DUBOSE v. FDC PHILA (WARDEN) et al
MEMORANDUM. SIGNED BY HONORABLE NITZA I QUINONES ALEJANDRO ON 11/13/23. 11/13/23 ENTERED AND COPIES NOT MAILED TO PRO SE.(amas)
IN THE UNITED STATES DISTRICT COURT
FOR THE EASTERN DISTRICT OF PENNSYLVANIA
ZUMAR H. DUBOSE
Plaintiff pro se
FDC PHILA (WARDEN), et al.,
NITZA QUIÑONES ALEJANDRO, J.
NOVEMBER 13, 2023
Pro se Plaintiff Zumar H. DuBose, an inmate currently housed at the Federal Detention
Center in Philadelphia (“FDC Philadelphia”), brings this action pursuant to Bivens v. Six Unknown
Named Agents of Federal Bureau of Narcotics, 403 U.S. 388, 392 (1971), 1 alleging that his
constitutional rights were violated by the Warden of FDC Philadelphia, (“FDC Warden”), the
Federal Bureau of Prisons, (“BOP”), the U.S. Marshal’s Service, and the U.S. Attorney General.
(See Compl. at 2-3.) 2 DuBose also seeks to proceed in forma pauperis. For the reasons set forth,
the Court will grant DuBose leave to proceed in forma pauperis and dismiss his claims with the
exception of DuBose’s individual capacity claim against the FDC Warden.
“[A]ctions brought directly under the Constitution against federal officials have become known
as ‘Bivens actions.’” Vanderklok v. United States, 868 F.3d 189, 198 (3d Cir. 2017).
The Court adopts the pagination supplied by the CM/ECF docketing system.
FACTUAL ALLEGATIONS AND PROCEDURAL BACKGROUND 3
The allegations in DuBose’s Complaint are sparse. DuBose alleges that, since August of
2021, he has been held “without [a]uthority” by the BOP, U.S. Attorney General, and the U.S.
Marshal’s Service. (Compl. at 5.) He further alleges that between April 18, 2023 and April 24,
2023, he was “unlawfully restrained [at the FDC] . . . without showers, access to counsel, access
to telephones, COVID 19 sanitation supplies, visits, law materials, psychiatric treatment,
recreation and all programs offered to inmates.” (Id.) He contends that his detention and conditions
of confinement violate the Fourth, Fifth, Sixth, and Eighth Amendments. (Id. at 3.) Based on these
allegations, DuBose seeks over $100,000,000.00 in monetary damages. (Id. at 5.)
The publicly available docket in DuBose’s criminal case reveals that DuBose was charged
by indictment with ten counts of mail fraud, one count of bank fraud, and one count of conspiracy
to commit money laundering. 4 See United States v. Dubose, et al., Crim. A. No. 20-0453 (ECF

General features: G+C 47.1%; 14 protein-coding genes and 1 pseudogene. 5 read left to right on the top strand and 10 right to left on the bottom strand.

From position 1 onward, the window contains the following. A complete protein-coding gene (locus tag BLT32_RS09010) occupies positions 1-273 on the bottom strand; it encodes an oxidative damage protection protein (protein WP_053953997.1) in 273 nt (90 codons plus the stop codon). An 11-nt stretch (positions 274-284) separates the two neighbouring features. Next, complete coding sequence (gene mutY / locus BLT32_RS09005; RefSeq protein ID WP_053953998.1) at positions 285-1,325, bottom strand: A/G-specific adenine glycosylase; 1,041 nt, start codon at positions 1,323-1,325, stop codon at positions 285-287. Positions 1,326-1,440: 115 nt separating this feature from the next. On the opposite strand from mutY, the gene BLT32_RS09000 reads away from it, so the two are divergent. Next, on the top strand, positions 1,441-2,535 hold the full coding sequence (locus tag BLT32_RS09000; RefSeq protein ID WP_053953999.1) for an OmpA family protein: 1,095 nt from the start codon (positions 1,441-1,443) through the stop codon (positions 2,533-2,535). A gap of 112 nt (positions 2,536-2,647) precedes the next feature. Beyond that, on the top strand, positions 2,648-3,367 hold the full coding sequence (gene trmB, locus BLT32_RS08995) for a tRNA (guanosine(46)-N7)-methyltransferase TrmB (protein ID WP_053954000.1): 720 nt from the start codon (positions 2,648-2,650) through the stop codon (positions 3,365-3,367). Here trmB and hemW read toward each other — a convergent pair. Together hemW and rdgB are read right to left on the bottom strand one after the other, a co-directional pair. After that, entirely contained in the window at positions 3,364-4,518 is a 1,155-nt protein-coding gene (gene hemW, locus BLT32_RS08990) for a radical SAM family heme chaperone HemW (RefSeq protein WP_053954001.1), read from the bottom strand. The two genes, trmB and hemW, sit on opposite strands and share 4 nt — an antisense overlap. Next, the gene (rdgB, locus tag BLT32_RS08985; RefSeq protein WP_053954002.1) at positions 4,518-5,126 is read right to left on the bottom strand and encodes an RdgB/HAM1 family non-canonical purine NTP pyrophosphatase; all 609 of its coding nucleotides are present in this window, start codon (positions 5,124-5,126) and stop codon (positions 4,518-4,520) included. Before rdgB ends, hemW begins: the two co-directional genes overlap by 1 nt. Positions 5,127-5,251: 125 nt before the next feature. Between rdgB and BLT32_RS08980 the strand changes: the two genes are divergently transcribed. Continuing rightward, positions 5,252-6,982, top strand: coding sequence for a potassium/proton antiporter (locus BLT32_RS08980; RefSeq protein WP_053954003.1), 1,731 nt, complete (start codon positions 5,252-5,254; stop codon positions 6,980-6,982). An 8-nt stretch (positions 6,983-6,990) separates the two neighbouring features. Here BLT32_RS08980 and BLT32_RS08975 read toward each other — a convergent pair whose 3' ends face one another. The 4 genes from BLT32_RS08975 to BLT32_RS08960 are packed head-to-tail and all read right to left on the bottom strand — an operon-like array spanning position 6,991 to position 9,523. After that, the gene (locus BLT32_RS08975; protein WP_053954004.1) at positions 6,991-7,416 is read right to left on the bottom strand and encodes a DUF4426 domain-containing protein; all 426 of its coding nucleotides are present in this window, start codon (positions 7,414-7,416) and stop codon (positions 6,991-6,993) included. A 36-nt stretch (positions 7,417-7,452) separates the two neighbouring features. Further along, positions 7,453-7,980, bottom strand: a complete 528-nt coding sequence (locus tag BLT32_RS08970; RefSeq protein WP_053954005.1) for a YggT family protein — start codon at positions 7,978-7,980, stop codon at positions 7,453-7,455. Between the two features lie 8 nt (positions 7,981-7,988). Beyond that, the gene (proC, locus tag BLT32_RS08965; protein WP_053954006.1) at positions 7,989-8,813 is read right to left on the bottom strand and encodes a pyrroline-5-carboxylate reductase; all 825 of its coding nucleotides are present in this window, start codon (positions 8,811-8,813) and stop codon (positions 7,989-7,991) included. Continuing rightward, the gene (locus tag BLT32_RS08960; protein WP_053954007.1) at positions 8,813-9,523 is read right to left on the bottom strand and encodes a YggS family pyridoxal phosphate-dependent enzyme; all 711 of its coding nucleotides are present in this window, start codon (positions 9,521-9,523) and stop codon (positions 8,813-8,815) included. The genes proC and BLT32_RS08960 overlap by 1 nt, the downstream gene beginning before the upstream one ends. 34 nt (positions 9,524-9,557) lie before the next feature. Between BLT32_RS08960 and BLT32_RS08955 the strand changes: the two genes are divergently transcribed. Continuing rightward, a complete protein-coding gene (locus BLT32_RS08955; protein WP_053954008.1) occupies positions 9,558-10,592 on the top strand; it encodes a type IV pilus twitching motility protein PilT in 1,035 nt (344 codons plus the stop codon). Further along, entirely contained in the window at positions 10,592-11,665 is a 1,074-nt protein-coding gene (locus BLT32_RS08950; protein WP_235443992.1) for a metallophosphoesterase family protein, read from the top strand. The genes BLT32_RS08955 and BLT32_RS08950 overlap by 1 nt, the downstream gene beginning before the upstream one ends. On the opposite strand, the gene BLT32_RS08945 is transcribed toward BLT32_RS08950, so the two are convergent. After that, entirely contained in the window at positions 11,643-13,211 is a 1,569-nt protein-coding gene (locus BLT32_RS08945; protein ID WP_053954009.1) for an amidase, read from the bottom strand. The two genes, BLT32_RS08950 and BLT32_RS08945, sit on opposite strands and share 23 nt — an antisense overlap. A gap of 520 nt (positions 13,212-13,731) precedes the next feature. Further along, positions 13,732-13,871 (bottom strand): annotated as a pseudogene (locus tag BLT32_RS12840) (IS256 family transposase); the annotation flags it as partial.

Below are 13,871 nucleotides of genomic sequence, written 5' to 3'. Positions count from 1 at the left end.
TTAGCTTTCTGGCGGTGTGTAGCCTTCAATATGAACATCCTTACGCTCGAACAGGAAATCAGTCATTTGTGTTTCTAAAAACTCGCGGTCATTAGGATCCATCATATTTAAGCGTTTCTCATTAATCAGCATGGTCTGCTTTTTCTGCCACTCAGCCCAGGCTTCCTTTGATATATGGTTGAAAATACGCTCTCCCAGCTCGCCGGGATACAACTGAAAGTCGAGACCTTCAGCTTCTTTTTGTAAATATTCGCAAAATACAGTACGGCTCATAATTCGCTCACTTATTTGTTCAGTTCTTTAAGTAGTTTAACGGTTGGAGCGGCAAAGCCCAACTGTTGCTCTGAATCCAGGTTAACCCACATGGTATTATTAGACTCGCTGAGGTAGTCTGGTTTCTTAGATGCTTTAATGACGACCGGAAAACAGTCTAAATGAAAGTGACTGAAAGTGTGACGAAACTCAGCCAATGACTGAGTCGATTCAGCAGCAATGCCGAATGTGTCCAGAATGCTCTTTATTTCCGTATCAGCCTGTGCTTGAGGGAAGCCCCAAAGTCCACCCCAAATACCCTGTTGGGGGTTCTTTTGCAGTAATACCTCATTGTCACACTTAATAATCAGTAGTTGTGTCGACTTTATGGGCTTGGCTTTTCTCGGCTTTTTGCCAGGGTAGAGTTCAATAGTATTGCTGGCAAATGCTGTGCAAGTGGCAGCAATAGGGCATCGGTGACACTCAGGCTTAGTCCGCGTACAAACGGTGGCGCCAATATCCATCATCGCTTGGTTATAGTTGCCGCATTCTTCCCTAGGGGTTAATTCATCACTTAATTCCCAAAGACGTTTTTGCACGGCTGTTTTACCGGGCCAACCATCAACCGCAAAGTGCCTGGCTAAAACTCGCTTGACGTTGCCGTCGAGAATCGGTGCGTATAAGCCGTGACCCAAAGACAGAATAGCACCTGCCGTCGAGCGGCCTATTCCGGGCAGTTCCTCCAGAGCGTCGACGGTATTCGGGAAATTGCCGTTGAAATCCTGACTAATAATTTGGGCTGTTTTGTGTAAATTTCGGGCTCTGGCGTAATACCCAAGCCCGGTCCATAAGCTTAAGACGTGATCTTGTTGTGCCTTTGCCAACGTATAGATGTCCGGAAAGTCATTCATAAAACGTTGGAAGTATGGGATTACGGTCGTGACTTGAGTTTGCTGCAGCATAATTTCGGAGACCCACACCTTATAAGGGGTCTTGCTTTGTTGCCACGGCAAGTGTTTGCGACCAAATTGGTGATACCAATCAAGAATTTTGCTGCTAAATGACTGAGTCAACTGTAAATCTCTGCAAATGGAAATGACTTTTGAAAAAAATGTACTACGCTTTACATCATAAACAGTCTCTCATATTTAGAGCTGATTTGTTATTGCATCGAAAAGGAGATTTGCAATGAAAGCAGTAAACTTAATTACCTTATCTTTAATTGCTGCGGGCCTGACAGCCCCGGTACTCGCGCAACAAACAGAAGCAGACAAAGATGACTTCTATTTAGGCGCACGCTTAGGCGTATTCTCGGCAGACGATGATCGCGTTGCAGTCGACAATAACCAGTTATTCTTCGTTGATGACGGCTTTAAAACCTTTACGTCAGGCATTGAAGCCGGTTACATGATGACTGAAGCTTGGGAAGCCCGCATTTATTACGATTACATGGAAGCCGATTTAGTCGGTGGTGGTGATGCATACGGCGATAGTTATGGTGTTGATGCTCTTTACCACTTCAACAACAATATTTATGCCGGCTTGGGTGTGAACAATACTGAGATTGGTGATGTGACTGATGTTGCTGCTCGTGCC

No. 1.) DuBose was brought before a United States Magistrate Judge on December 4, 2020 for an
(Id., ECF No. 6.)
He was ordered detained pretrial, pending further
proceedings. (Id., ECF Nos. 9-10.) A superseding indictment was filed on August 26, 2021. (Id.,
ECF No. 79.) After lengthy proceedings that culminated in an eight-day trial presided over by the
The allegations set forth in this Memorandum are taken from DuBose’s Complaint and public
dockets, of which the Court may take judicial notice. See Buck v. Hampton Twp. Sch. Dist., 452 F.3d 256,
260 (3d Cir. 2006).
Abdush DuBose, Zumar’s brother, was indicted as a co-defendant in the underlying federal
prosecution. See United States v. Abdush Shakur DuBose, Crim. A. No. 20-0453 (ECF No. 1.) To the extent
Zumar refers to his brother Abdush in the instant civil action in an attempt to raise claims on his behalf,
Zumar lacks standing to do so, and the Court will not consider any such claims. See Collinsgru v. Palmyra
Bd. of Educ., 161 F.3d 225, 232 (3d Cir. 1998) (“The rule that a non-lawyer may not represent another
person in court is a venerable common law rule.”), abrogated on other grounds by Winkelman ex rel.
Winkelman v. Parma City Sch. Dist., 550 U.S. 516 (2007); Twp. of Lyndhurst, N.J. v. Priceline.com, Inc.,
657 F.3d 148, 154 (3d Cir. 2011) (quotations omitted) (“[A] plaintiff must assert his or her own legal
interests rather than those of a third party” to have standing to bring a claim.).
Honorable Wendy Beetlestone, a jury returned a guilty verdict against DuBose on May 4, 2023.
(Id., ECF Nos. 254, 257.) A sentencing hearing is scheduled for January 17, 2024. (Id., ECF No.
304) The docket reflects that DuBose is being held at the Federal Detention Center pending
STANDARD OF REVIEW
The Court will grant DuBose leave to proceed in forma pauperis because it appears that he
is incapable of paying the fees to commence this civil action. 6 Accordingly, 28 U.S.C. §
1915(e)(2)(B) requires the Court to dismiss the Complaint if it is frivolous, malicious, fails to state
a claim, or seeks relief from an immune defendant. Whether a complaint fails to state a claim
under § 1915(e)(2)(B)(ii) is governed by the same standard applicable to motions to dismiss under
Federal Rule of Civil Procedure 12(b)(6), see Tourscher v. McCullough, 184 F.3d 236, 240 (3d